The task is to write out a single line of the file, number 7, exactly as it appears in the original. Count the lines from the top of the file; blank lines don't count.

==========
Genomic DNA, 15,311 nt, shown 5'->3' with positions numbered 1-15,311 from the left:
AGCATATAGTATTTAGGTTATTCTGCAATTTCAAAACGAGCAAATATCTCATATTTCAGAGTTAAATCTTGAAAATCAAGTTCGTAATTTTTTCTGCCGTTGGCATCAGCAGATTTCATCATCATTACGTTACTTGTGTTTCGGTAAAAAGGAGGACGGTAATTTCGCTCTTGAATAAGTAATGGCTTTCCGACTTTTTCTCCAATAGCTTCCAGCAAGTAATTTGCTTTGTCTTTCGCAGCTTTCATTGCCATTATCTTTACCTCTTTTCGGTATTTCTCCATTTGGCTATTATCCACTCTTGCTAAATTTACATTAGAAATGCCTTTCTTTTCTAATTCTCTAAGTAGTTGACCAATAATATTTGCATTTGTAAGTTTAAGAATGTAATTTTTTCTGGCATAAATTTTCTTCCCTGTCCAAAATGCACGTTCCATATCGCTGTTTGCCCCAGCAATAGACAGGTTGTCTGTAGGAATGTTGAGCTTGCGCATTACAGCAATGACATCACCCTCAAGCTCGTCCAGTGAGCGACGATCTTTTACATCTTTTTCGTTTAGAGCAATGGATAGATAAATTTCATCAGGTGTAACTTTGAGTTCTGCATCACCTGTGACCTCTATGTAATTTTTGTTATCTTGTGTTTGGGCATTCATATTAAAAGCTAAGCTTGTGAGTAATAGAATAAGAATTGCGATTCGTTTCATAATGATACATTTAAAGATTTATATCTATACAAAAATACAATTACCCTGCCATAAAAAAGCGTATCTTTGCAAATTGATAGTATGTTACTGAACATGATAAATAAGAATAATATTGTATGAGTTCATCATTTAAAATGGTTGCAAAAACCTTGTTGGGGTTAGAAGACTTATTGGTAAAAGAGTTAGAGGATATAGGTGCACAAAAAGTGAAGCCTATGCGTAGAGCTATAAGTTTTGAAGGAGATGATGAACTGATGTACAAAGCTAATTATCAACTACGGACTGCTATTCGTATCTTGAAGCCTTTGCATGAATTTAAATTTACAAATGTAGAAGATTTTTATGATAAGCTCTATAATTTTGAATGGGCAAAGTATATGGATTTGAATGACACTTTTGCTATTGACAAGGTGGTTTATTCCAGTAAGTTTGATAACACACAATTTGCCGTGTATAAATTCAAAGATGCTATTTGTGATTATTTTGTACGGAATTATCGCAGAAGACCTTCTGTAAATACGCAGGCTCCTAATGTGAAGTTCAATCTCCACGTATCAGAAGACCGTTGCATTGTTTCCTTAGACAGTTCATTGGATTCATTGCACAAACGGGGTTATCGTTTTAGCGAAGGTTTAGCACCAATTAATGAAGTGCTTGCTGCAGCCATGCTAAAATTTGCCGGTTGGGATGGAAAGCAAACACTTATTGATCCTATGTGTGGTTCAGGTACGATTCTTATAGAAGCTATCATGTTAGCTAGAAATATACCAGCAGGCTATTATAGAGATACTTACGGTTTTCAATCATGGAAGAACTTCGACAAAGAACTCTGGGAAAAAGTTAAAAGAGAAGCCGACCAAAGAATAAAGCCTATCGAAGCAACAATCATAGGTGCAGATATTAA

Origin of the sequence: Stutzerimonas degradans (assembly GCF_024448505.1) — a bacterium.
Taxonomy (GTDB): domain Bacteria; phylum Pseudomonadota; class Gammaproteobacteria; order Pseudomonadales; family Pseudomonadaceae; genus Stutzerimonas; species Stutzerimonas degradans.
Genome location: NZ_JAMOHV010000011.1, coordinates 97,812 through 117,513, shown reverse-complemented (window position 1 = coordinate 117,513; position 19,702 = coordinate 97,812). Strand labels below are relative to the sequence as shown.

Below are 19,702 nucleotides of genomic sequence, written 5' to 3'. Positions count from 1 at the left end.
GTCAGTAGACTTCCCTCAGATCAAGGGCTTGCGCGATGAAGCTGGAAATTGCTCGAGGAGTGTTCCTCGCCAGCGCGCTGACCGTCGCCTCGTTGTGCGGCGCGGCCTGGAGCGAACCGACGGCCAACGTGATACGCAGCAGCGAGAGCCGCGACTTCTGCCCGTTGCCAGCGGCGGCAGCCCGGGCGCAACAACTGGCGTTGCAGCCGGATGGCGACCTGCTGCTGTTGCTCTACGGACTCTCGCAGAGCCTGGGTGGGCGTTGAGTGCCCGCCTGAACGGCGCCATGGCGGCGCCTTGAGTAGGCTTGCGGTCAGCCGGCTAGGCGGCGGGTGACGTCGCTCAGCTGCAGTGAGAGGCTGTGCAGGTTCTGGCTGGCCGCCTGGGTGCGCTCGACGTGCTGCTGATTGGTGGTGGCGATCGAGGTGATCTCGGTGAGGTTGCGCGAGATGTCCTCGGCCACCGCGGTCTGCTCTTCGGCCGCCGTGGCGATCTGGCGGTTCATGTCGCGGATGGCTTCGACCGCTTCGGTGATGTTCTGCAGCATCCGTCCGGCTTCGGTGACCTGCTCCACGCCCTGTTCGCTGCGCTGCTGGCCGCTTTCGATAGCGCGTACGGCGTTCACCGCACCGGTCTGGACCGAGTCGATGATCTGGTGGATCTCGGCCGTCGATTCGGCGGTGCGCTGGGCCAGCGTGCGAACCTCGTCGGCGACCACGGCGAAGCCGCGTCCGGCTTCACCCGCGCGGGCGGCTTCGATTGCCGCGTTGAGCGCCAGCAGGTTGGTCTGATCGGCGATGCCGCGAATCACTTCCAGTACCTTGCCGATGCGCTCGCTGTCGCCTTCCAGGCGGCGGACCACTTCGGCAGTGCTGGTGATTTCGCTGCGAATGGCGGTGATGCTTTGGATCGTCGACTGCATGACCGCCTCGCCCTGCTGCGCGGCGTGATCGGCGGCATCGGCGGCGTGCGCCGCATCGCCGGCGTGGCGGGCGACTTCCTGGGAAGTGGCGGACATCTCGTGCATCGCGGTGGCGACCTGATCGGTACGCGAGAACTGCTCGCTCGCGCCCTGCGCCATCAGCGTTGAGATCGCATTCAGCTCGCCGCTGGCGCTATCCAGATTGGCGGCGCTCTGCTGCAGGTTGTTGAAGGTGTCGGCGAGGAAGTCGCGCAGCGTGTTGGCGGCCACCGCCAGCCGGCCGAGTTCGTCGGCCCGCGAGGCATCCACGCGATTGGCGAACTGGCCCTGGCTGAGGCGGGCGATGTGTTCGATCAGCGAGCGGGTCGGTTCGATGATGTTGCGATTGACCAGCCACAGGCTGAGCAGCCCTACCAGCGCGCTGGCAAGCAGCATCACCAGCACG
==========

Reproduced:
GTCAGTAGACTTCCCTCAGATCAAGGGCTTGCGCGATGAAGCTGGAAATTGCTCGAGGAGTGTTCCTCGCCAGCGCGCTGACCGTCGCCTCGTTGTGCGGCGCGGCCTGGAGCGAACCGACGGCCAACGTGATACGCAGCAGCGAGAGCCGCGACTTCTGCCCGTTGCCAGCGGCGGCAGCCCGGGCGCAACAACTGGCGTTGCAGCCGGATGGCGACCTGCTGCTGTTGCTCTACGGACTCTCGCAGAGCCTGGGTGGGCGTTGAGTGCCCGCCTGAACGGCGCCATGGCGGCGCCTTGAGTAGGCTTGCGGTCAGCCGGCTAGGCGGCGGGTGACGTCGCTCAGCTGCAGTGAGAGGCTGTGCAGGTTCTGGCTGGCCGCCTGGGTGCGCTCGACGTGCTGCTGATTGGTGGTGGCGATCGAGGTGATCTCGGTGAGGTTGCGCGAGATGTCCTCGGCCACCGCGGTCTGCTCTTCGGCCGCCGTGGCGATCTGGCGGTTCATGTCGCGGATGGCTTCGACCGCTTCGGTGATGTTCTGCAGCATCCGTCCGGCTTCGGTGACCTGCTCCACGCCCTGTTCGCTGCGCTGCTGGCCGCTTTCGATAGCGCGTACGGCGTTCACCGCACCGGTCTGGACCGAGTCGATGATCTGGTGGATCTCGGCCGTCGATTCGGCGGTGCGCTGGGCCAGCGTGCGAACCTCGTCGGCGACCACGGCGAAGCCGCGTCCGGCTTCACCCGCGCGGGCGGCTTCGATTGCCGCGTTGAGCGCCAGCAGGTTGGTCTGATCGGCGATGCCGCGAATCACTTCCAGTACCTTGCCGATGCGCTCGCTGTCGCCTTCCAGGCGGCGGACCACTTCGGCAGTGCTGGTGATTTCGCTGCGAATGGCGGTGATGCTTTGGATCGTCGACTGCATGACCGCCTCGCCCTGCTGCGCGGCGTGATCGGCGGCATCGGCGGCGTGCGCCGCATCGCCGGCGTGGCGGGCGACTTCCTGGGAAGTGGCGGACATCTCGTGCATCGCGGTGGCGACCTGATCGGTACGCGAGAACTGCTCGCTCGCGCCCTGCGCCATCAGCGTTGAGATCGCATTCAGCTCGCCGCTGGCGCTATCCAGATTGGCGGCGCTCTGCTGCAGGTTGTTGAAGGTGTCGGCGAGGAAGTCGCGCAGCGTGTTGGCGGCCACCGCCAGCCGGCCGAGTTCGTCGGCCCGCGAGGCATCCACGCGATTGGCGAACTGGCCCTGGCTGAGGCGGGCGATGTGTTCGATCAGCGAGCGGGTCGGTTCGATGATGTTGCGATTGACCAGCCACAGGCTGAGCAGCCCTACCAGCGCGCTGGCAAGCAGCATCACCAGCACG